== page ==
3) Rituals and behavioral rigidity in children with autism: Experimental analysis of a novel form of behavioral treatment. Presenter: James Bodfish, PhD.

(Additional authors: Cooper Woodard, June Groden, Matthew Goodwin, Meredith Phelps)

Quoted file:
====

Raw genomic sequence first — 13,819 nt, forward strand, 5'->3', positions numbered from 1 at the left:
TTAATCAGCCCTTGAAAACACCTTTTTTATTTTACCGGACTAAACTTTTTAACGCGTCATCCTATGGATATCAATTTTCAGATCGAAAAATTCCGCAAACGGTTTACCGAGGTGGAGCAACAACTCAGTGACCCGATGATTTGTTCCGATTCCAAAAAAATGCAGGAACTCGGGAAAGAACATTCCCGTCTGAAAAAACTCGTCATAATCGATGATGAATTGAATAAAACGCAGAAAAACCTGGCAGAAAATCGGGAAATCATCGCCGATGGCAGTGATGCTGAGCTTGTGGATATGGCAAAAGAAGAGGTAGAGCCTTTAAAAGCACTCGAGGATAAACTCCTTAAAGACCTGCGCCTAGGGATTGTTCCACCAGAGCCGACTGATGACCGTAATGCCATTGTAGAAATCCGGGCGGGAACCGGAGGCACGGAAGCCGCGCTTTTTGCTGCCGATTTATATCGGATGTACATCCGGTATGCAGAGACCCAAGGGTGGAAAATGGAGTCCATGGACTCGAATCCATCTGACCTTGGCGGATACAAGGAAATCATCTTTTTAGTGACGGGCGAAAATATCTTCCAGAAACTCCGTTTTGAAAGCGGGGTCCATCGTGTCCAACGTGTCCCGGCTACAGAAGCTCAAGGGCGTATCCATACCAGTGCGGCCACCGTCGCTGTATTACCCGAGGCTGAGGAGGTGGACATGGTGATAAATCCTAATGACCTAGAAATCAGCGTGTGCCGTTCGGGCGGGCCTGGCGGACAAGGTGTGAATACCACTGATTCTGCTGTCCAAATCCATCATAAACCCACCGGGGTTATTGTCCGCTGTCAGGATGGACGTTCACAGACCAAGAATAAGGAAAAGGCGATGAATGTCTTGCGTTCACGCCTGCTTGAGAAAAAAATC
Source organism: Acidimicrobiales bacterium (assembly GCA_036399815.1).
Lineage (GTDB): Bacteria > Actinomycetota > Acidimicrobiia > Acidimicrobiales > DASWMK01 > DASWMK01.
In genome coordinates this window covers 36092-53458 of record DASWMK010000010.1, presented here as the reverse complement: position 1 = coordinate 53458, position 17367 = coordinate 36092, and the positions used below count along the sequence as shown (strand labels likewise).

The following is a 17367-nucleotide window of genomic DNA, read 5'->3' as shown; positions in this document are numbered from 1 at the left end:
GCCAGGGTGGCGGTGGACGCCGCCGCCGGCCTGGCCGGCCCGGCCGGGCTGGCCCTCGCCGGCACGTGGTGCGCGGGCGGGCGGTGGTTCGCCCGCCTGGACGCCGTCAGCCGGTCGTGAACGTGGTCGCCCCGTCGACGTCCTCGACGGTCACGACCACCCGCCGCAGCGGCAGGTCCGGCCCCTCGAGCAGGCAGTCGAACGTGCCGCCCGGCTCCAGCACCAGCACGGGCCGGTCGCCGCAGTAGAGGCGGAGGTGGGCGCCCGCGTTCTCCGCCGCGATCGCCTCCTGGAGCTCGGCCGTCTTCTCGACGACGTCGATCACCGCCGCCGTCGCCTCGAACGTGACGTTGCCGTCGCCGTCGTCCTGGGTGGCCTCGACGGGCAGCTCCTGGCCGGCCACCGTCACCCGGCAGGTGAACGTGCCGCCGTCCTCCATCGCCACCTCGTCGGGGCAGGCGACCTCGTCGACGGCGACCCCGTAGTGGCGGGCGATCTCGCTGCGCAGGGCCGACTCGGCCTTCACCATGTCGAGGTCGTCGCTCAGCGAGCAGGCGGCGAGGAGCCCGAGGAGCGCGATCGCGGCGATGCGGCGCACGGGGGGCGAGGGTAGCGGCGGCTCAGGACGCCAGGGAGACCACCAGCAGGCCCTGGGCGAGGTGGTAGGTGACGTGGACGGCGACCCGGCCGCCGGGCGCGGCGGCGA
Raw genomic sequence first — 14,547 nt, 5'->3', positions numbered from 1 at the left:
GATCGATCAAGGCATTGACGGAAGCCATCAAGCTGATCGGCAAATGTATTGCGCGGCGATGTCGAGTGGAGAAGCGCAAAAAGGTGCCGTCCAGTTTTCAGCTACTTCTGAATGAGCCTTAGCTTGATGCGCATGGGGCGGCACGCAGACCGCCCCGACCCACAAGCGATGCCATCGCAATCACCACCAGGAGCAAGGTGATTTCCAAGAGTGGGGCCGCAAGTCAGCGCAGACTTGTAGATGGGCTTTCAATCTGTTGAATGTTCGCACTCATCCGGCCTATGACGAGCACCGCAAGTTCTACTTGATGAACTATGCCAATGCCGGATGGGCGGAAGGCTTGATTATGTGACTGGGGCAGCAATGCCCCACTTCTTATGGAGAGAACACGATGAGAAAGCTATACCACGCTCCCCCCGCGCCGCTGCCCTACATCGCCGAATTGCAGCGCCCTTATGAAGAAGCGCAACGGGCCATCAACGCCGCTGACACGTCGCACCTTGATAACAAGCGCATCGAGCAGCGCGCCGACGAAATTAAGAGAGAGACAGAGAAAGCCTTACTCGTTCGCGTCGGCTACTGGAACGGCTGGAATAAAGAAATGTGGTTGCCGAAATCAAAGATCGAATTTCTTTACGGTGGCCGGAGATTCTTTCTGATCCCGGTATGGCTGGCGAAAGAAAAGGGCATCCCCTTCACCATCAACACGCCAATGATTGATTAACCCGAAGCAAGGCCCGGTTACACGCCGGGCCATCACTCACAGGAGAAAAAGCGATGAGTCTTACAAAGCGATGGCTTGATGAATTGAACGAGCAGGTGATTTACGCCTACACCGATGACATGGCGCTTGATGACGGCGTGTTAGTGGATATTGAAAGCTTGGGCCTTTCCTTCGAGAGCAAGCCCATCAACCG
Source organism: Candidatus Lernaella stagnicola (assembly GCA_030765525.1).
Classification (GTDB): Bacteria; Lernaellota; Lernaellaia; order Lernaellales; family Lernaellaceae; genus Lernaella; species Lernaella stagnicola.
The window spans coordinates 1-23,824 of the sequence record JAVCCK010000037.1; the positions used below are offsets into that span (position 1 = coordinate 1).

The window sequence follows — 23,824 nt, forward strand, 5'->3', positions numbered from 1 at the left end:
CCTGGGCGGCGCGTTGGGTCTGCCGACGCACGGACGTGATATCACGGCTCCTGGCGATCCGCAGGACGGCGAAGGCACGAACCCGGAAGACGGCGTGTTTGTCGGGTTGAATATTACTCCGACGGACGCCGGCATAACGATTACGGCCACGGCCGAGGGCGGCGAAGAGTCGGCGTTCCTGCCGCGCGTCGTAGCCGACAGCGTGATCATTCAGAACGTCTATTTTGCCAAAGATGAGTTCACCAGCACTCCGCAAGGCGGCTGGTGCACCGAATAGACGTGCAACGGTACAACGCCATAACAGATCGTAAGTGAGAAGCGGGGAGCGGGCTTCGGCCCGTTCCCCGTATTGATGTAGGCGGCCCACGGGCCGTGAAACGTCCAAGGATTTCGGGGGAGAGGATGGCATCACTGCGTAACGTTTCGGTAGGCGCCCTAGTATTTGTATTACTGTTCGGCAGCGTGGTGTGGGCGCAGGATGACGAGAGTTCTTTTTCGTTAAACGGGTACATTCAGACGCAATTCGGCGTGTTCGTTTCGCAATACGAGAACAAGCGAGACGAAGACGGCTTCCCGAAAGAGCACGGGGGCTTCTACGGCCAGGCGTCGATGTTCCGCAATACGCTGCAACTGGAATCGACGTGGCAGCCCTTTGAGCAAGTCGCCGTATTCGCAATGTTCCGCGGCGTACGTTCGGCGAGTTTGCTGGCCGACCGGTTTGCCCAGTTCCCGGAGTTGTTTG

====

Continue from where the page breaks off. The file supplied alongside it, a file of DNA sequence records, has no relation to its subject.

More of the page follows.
Autism is a severe neurodevelopmental disorder with few established forms of treatment. Selected medications are effective in diminishing the problematic behaviors associated with autism. A variety of behavioral interventions have been demonstrated to promote skill acquisition in persons with autism, and intensive behavioral instruction programs have been shown to be effective forms of early intervention to diminish social, communication, and adaptive behavioral deficits in at least a subset of cases. With few exceptions, little attention has been paid to the possibility that forms of behavioral therapy that are established for other childhood psychiatric disorders may have application to children with autism. Along these lines, autism shares several clinical characteristics with childhood OCD and so established treatments for OCD may be reasonable candidates in the search for potential new treatments for autism. With regard to medication treatment, the serotonin reuptake inhibitors which effectively treat childhood OCD are among the more effective medications used in the treatment of autism. To date, the efficacy of behavior therapies that are established treatments for childhood OCD has not been examined in children with autism. In this study we examined the efficacy of a form of behavioral therapy based on exposure-response prevention (ERP), a validated form of treatment for childhood OCD, as a treatment for behavioral rigidity in children with autism.